The topic of growth is misleading to many new people getting into the business. Many growth terms are widely used and put the main goal of the topic shoved under the rug or tucked behind the curtain, if you may.
When I first started, I thought the more trucks you had on the road, the more you make. So, in perspective, the main goal was to have twenty service trucks on the road and twenty sales trucks on the road to be the most successful businessman I could be.
Contrary to popular belief, this is not entirely true, I have talked to many people who have 10 trucks out there or have had 10 trucks out in service. To the naked eye, it looks like, wow, they have it all figured out. I wish I could grow my company that big and just sit on some beach sand somewhere in a city with a name I can’t pronounce with a cold drink in my hand. But every company is different, and everyone should not strive to have this goal.
I have personally been on both ends of the spectrum, I have worked by myself and also worked with eight crews. Nothing changes if you are at the beginning of your business or have been at this for years; success is measured in the net revenue at the end of the year. This applies to growth in employees or growth with revenue. I believe success starts with time management.
Let’s start with yourself first, then go down the line. Every business owner should have a structured calendar for every day, accounting for everything down to the last 5 minutes of your day. The first thing I do in the morning is check my voicemails, missed phone calls, emails, and social media inboxes. I check for leads and keep my pipeline full. Next, I look at all the estimates I have to do during the day. Some people like to do online estimates, which are perfectly fine, I just prefer in-person estimates so I can further sell myself and our company value. The next thing I’m checking is accounts receivable; who has my money, where is it, and how can I get it as fast as possible? As you start to grow your business into become established, this can get overwhelming, and you may need to bring some office staff in. Lastly, I am looking at inventory, what we are low on, what needs to be ordered now, and what can wait.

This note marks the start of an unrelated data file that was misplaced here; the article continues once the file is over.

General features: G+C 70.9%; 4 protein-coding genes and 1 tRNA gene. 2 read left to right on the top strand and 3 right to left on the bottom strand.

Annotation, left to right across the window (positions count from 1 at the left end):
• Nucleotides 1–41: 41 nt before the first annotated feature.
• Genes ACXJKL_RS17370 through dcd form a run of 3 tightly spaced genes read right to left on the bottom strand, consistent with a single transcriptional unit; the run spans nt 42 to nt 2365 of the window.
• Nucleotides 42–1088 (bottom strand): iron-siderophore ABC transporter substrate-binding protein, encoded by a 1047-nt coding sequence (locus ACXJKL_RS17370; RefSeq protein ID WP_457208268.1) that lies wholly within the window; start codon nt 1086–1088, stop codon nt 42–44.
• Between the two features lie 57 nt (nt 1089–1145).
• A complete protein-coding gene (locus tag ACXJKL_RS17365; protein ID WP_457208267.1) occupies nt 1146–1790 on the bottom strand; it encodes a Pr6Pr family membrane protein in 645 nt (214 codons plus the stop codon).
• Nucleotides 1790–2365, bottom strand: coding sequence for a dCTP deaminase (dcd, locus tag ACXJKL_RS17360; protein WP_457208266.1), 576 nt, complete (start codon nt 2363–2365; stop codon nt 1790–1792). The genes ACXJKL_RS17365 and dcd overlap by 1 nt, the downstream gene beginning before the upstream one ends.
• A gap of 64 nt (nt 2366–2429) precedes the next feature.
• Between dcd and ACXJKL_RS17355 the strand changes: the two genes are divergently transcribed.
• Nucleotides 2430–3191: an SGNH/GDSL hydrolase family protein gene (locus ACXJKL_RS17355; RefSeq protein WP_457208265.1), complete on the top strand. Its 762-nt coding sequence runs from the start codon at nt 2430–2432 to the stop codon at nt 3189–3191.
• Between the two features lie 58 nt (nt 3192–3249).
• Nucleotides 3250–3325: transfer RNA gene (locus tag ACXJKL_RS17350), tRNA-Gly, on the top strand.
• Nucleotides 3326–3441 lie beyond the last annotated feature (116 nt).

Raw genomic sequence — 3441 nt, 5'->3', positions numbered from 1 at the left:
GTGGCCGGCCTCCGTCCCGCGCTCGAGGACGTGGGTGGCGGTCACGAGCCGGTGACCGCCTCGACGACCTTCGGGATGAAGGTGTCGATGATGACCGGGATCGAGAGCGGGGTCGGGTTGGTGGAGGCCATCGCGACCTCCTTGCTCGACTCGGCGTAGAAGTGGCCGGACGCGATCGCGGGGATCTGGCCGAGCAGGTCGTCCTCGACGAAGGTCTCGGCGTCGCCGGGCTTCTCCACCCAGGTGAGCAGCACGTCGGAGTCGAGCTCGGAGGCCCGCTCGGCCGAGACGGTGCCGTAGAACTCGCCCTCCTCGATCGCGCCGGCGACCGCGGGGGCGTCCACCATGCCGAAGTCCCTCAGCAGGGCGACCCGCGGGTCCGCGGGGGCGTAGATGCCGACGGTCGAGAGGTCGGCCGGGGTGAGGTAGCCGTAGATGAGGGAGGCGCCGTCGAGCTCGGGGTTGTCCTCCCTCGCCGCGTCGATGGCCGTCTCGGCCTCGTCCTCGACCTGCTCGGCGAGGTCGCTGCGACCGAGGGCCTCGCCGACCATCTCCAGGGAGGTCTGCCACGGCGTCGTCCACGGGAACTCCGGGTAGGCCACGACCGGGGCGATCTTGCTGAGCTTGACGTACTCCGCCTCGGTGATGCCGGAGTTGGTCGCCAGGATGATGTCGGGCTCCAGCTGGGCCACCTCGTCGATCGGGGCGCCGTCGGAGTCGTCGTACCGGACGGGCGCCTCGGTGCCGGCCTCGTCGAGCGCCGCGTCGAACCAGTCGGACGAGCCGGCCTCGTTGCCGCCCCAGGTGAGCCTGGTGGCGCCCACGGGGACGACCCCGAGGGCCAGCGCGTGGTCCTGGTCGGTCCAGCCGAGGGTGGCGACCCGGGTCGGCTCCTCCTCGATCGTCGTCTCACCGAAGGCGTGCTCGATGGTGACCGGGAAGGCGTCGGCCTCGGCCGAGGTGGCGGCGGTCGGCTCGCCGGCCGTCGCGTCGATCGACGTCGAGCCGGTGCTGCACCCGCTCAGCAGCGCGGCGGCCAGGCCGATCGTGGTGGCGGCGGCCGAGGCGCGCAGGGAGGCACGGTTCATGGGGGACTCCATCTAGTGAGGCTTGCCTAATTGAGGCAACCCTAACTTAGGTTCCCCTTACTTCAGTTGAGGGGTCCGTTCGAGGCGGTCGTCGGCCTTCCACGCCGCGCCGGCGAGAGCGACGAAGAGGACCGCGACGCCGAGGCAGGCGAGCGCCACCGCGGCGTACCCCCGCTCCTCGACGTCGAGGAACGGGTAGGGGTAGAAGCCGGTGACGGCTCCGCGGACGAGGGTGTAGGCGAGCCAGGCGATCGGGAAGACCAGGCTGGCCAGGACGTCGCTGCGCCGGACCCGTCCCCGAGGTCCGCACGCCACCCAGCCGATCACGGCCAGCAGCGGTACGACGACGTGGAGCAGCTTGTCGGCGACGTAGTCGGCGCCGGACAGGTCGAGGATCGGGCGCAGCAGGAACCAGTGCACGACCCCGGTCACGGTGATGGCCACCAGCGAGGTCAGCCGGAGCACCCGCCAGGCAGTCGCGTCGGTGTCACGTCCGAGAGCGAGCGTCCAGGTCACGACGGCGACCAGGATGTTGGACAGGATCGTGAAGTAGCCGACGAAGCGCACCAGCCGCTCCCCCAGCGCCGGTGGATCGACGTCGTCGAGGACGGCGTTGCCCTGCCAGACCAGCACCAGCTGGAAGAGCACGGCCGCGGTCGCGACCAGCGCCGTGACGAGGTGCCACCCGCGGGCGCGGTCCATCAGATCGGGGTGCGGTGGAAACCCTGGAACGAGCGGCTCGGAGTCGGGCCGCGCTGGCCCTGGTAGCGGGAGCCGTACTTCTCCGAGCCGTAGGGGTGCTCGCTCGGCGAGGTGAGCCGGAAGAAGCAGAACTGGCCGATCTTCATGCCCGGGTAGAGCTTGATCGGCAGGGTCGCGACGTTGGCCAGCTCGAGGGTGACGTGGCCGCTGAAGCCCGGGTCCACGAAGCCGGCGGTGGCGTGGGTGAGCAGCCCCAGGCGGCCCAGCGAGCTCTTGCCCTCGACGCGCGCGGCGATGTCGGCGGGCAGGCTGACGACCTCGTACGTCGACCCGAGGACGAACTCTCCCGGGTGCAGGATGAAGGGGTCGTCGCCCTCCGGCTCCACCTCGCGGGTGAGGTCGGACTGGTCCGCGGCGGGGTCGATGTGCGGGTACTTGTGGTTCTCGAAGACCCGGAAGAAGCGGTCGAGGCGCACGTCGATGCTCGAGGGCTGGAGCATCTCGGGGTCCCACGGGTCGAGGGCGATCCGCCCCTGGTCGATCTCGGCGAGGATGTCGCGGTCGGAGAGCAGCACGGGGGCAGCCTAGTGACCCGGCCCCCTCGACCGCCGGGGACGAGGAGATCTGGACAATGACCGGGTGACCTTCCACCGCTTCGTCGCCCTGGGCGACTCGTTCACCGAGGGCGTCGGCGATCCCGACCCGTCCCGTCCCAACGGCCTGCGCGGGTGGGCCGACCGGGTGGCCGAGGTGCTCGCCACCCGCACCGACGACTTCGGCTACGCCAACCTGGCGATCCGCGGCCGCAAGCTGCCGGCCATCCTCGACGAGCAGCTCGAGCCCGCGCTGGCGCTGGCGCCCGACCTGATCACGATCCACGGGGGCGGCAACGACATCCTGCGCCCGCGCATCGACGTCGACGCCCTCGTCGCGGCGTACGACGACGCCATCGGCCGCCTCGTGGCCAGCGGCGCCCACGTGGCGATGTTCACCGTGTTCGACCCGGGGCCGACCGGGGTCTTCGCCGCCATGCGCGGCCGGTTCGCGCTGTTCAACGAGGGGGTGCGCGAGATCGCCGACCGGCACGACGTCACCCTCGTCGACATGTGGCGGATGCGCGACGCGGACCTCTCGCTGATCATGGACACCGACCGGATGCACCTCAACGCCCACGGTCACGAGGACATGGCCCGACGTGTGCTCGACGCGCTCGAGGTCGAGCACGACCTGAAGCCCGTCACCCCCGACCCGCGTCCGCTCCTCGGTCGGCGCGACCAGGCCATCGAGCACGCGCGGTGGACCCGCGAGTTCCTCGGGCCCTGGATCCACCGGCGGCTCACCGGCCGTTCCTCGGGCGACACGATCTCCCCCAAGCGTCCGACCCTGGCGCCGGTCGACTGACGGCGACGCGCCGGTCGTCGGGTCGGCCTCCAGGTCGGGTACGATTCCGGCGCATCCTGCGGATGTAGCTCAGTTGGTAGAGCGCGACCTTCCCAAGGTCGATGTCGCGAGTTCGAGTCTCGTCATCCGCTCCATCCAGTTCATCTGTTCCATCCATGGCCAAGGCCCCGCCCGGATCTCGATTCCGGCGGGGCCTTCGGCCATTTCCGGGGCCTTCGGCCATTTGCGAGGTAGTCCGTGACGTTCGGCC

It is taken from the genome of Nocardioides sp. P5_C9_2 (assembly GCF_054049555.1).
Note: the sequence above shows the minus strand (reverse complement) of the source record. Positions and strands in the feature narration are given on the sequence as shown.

Now on to your employees; do they have everything they need for the day? With time management, a lot of the most important things to keep the operations going smoothly is taking good care of your employees. I like to ensure they can hop in and get to work once they show up at the shop. If they don’t show up to the job on time, you have already started the day on a bad note with the customer. Make sure your routes are tight and schedule the jobs with enough time to make it to the next job if the last job goes over. Make sure the guys have enough time to do their 5 arounds or 5 touches before they leave for the next job.
Part of the employee time management would be taking photos of every job before and after. Not only does this help with marketing purposes, but if anything is damaged on the house, you can show the homeowner all of your pre-walk-through photos to cover yourself.
Growth comes down to managing your time wisely, and the rest will follow. Make sure you yourself have enough time in the day to get everything done before you can “clock out.”
Burnout is a real thing. Growth comes slow, and many companies die because they grew too fast. Make sure all the headaches are not shoved onto your employees. Remember, your company is your baby; it may be cute to you, but no one will care about it the way you do. Time management is the key to growth for you and your company.